These magnificent results have been made possible because the council has been able to create the best environment for scientific research. Bight from its inception the control and administration of the council has been in the hands of leading scientists. Scientific research cannot be regimented. All decisions of an administrative nature must be made with a full knowledge of the scientific implications involved, and these decisions can be made only by men who have themselves been trained as research workers. The original decision to keep the Council for Scientific and Indus-trial Research staff outside the control of the Public Service Board was made following a conference held at the instance df the Australian Government in 1925, of representative parliamentarians, scientists, civil servants and industry, both State and Federal. That conference recommended that the Council for Scientific and Industrial Research should be administered by an independent council of scientific authorities, with the day-to-day administration in the hands of an executive committee appointed by the Government, but again composed of men of the highest scientific attainments. The conference also made a special point of recommending that the council’s officers should not be subject to the Public Service Board. The same principles that influenced the conference either had been recognized, or have since been recognized, in the organization of other research bodies, for example, the Medical Research Council and the Agricultural Research Council in the United Kingdom, the National Research Council in Canada, and the South African Council for Scientific and Industrial Research. The administration of scientific research is quite a. different matter to the administration of an executive department of government. In departments, policy must necessarily be determined by the ministerial head, and instructions governing the execution of that policy are transmitted without change through all grades of the staff from top to bottom. Such a system demands centralization of direction and a rigidity of structure which is quite unsuitable for science. In a scientific research body, the central administration should be responsible only for the broad outline of policy and for the general co-ordination of work. The method of carrying out that policy should be the responsibility of senior scientific officers located in the various laboratories outside the central administration, as they alone are competent to decide how the individual investigations may best be conducted. Similarly, these senior officers must again delegate responsibility and depend upon the capacity and initiative of their subordinates, to whom the maximum degree of freedom must be allowed. Successful scientific research is absolutely dependent on freedom, initiative and flexibility, and such conditions are foreign to the Public Service Board which has been designed for quite another purpose.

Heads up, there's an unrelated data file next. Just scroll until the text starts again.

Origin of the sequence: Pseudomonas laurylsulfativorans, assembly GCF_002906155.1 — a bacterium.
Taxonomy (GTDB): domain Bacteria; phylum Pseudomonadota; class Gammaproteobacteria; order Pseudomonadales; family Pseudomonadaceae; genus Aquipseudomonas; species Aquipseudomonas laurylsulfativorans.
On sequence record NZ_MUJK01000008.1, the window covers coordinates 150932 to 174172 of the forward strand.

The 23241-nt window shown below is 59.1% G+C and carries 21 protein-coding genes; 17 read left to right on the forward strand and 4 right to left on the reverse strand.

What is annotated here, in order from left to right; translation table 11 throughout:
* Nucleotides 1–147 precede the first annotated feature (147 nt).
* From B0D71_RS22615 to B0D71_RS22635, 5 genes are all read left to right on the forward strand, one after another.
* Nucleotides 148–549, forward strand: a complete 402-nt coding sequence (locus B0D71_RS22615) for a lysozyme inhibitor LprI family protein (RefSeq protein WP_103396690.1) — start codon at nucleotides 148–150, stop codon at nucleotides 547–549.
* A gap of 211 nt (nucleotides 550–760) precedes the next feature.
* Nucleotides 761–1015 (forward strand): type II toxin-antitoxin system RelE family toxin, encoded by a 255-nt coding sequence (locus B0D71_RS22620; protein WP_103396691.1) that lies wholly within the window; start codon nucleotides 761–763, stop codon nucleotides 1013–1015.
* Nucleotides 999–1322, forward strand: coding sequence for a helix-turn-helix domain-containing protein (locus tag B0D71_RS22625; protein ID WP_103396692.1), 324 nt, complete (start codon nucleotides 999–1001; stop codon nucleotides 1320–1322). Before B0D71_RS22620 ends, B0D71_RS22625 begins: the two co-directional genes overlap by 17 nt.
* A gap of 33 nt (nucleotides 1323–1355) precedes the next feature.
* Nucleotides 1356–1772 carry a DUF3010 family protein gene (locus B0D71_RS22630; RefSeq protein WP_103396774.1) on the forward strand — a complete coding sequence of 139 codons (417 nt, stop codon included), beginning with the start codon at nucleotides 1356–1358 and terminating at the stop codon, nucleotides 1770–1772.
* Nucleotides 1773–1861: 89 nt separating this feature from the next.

Then, again, an outstandingly important consideration in the conduct of scientific research is the necessity to pay adequate attention to fundamental work, i.e., the underlying principles. A Public Service Board of laymen is far too apt to take the short-sighted view and to concentrate on the immediate solution of particular problems without realizing that such concentration means a corresponding loss on the fundamental side, although work in that field is often the means of solving a whole group of problems and not of one only. On this point, the following is an apt quotation from the third report of the Select Committee on Estimates presented to the Parliament of the United Kingdom in 1946-47:-
Much money has in the past been wasted, and can still be wasted, by undertaking applied researches without securing that sufficient provision has been made for research into fundamental principles, a knowledge of which is essential if successful and economic techniques for solving practical problems are tn be worked out.
There are all too numerous instances in State departments in Australia and elsewhere of the tendency, when a broad scientific policy is controlled by lay administrative officers rather than by the most competent scientific and technical officers, to skimp funds by curtailing the fundamental, fruitful investigations. The inevitable consequence is a decline in scientific standards and of the spirit of the organization concerned. Scientific workers, particularly those of high quality, can only be expected to work contentedly under conditions which allow them to exercise the widest freedom and to use their initiative in the choice of and method of attack upon research problems. They are not attracted to, nor will they remain with, organizations working within the rigid framework of an executive department. I urge the Government to give further consideration to my amendment. It is a simple proposal which goes to the root of the things that really matter. Although the Government will undoubtedly do what it wants to do in connexion with the separation of defence work from the control of the Council for Scientific and Industrial Research, I trust that it will do nothing to prevent the council from continuing and expanding its ordinary research investigations.